The Minnesota Police Education Requirement: A Recent Analysis

By Hilal, Susan M.; Erickson, Timothy E. | The FBI Law Enforcement Bulletin, June 2010 | Go to article overview

The Minnesota Police Education Requirement: A Recent Analysis

Hilal, Susan M., Erickson, Timothy E., The FBI Law Enforcement Bulletin

Several decades of research concerning the relationship between higher education and policing has led to little agreement concerning the appropriate extent of education for entry-level law enforcement officers. Clearly, officers with little formal education have effectively protected and served citizens throughout the history of policing in the United States. Despite this, however, academics and practitioners, as well as organizations and national commissions, have repeatedly argued for more formal education requirements for the police. They often posit that the movement from traditional policing to community-oriented problem solving requires skill sets, such as critical and analytical reasoning, enhanced understanding of socioeconomic causes of crime, and advanced interpersonal and intercultural communication, that are best developed in higher education programs. These arguments have not translated into action, and few law enforcement agencies mandate anything beyond a high school diploma for entry-level officers. As recently as 2003, only 9 percent of police departments nationally required a 2-year college degree and 1 percent a 4-year degree. (1)


Despite the apparent lack of a national movement toward higher education in policing, the state of Minnesota has had a 2-year degree requirement for entry-level police officers for more than 30 years. In addition, Minnesota has conducted two statewide studies of the education levels of its police officers, the most recent in 2008. The authors present a discussion that reviews the key findings of this latest police education study.


In 1977, Minnesota policy makers passed legislation that created the first licensing system for police officers in the United States and established the Minnesota Board of Peace Officer Standards and Training (Minnesota POST), which has the authority to both license and determine minimum education requirements for all new police officers in the state. In 1978, Minnesota POST identified a 2-year college degree as the minimum education requirement for all new entry-level officers. In 1990, the first state-wide study of the Minnesota model took place in response to the introduction of initial legislation that would have raised the entry-level requirement for police officers in Minnesota to a 4-year degree after January 4, 1994. (2) The study, conducted in two parts, collected data that provided an overview of education levels and related characteristics of police officers, perceptions of degree requirements, and demographic data. One key recommendation of this first study--to not raise the entry-level requirement to a 4-year degree--was accepted, and the 2-year degree continues as the minimum requirement in Minnesota. (3)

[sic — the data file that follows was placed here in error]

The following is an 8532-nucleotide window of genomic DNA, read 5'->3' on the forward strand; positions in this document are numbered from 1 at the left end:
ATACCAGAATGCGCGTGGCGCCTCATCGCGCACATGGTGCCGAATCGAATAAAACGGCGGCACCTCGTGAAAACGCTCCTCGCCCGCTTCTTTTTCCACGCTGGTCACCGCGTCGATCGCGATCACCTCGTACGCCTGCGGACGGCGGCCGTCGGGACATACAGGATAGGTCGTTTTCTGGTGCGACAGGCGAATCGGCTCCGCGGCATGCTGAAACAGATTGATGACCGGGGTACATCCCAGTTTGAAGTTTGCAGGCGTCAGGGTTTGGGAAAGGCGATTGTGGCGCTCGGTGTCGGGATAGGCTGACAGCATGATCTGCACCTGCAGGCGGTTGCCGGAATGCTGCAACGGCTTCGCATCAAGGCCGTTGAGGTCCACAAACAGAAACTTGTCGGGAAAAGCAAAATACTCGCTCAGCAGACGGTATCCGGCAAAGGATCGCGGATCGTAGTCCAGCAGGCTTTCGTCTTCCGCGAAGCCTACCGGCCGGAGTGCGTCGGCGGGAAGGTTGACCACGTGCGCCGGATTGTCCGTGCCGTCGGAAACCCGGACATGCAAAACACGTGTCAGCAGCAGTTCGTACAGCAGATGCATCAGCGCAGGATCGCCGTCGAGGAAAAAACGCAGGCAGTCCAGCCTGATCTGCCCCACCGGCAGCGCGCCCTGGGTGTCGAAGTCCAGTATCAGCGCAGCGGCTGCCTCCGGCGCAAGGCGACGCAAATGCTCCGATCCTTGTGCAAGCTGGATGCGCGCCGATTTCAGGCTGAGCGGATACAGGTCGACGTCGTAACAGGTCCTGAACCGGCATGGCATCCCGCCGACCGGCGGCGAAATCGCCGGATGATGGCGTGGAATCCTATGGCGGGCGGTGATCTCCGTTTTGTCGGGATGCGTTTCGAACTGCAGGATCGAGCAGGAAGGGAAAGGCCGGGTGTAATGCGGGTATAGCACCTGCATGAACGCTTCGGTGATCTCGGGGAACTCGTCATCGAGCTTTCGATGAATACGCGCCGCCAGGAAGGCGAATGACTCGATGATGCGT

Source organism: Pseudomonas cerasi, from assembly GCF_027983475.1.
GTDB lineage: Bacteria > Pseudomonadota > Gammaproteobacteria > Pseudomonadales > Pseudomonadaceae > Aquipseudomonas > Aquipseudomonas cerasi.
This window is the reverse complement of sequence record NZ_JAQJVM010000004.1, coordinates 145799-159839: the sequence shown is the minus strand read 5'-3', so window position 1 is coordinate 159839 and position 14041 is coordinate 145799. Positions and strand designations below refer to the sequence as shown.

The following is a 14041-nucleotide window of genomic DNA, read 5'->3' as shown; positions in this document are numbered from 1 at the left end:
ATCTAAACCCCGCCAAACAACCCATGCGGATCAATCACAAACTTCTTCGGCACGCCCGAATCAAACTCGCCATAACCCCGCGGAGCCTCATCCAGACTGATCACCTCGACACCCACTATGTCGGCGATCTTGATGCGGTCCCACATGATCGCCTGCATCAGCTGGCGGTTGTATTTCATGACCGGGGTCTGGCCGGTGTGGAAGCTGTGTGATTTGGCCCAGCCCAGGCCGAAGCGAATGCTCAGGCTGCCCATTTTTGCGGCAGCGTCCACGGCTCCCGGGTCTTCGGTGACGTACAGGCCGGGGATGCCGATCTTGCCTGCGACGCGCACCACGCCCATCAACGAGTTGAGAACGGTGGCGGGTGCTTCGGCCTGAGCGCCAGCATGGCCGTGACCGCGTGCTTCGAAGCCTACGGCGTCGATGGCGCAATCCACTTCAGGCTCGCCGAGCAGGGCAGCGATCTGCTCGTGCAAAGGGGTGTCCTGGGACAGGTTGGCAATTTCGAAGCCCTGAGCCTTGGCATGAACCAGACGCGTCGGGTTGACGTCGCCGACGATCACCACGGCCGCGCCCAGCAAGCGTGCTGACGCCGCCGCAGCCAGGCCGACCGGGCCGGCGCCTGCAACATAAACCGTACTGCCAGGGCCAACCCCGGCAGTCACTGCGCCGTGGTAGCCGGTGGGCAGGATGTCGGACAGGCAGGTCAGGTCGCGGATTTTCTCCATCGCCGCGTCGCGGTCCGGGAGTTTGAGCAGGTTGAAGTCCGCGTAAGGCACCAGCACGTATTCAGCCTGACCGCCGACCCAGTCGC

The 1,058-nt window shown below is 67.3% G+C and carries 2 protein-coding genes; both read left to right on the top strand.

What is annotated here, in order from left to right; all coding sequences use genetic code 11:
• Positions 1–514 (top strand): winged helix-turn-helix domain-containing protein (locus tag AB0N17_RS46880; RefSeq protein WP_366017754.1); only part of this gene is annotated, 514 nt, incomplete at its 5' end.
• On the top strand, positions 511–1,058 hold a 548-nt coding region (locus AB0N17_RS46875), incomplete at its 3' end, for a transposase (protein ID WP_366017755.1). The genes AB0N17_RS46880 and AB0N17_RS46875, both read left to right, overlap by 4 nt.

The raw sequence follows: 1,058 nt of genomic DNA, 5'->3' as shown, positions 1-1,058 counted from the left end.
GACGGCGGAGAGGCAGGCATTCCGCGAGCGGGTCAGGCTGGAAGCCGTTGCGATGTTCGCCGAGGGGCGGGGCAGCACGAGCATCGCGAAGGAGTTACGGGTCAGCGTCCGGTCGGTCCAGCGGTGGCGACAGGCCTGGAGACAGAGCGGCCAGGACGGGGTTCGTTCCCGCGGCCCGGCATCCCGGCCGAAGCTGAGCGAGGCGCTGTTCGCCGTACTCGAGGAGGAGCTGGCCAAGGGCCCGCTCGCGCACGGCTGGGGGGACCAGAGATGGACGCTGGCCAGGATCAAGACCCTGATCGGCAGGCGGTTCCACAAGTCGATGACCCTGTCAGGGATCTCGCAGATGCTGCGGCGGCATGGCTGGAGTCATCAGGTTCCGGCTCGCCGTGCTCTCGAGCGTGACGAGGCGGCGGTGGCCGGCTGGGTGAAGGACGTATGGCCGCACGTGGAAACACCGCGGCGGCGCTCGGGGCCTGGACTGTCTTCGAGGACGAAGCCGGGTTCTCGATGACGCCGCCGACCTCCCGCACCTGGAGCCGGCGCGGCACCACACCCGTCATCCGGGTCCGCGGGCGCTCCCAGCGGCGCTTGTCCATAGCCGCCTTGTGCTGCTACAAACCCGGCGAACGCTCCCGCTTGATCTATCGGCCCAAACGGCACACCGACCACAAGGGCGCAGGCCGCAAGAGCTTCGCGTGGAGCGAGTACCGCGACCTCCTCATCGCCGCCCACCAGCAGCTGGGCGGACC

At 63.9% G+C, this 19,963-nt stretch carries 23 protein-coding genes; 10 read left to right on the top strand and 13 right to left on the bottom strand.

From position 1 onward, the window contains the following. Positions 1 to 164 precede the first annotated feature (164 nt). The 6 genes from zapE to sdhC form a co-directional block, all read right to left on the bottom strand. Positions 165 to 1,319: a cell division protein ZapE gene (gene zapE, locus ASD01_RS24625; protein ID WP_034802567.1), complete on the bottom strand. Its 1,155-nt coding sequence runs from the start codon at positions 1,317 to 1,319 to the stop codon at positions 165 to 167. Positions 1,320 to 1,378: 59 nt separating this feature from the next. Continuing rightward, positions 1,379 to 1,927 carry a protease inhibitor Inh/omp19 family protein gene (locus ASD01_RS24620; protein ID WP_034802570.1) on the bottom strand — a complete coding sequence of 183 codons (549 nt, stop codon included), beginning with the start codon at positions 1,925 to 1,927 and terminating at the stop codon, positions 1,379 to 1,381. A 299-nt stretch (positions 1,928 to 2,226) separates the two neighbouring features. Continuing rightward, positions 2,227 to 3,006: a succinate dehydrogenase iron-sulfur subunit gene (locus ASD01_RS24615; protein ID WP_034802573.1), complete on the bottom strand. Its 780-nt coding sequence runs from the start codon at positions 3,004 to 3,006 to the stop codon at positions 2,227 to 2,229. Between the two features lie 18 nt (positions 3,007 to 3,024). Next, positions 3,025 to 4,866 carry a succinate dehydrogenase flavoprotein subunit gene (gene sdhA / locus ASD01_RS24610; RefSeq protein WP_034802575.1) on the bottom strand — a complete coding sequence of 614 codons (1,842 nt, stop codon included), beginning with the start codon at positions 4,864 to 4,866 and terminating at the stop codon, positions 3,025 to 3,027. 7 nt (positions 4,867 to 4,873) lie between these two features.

The authors conducted the 2008 study to assess the effect of the 2-year degree requirement on overall education levels of current officers over the nearly 20 years that have elapsed since the first study. In addition, they examined officer perceptions of the issues related to and associated with the formal education requirements. Because the research instrument used in the current study essentially replicated the 1990 one (with several new items added), it enabled the analysis and comparison of the relationships between the key variables of both studies.


The authors obtained a list of all of the 9,386 licensed, full-time officers working in city or county law enforcement agencies in May 2008 from Minnesota POST. They sent a self-administered survey to a random sample of the officers, using a random number generator. From the final sample size of 1,099 officers, 627 of them returned the survey, representing a 57 percent response rate. The survey consisted of 30 questions or items, 29 closed-ended and 1 open-ended.

Results of the analysis indicated that approximately 86 percent of the respondents were male, 56 percent were under the age of 39, 93 percent identified themselves as white, 69 percent held the position of patrol officer, and 52 percent reported having 12 or more years of experience in policing. …

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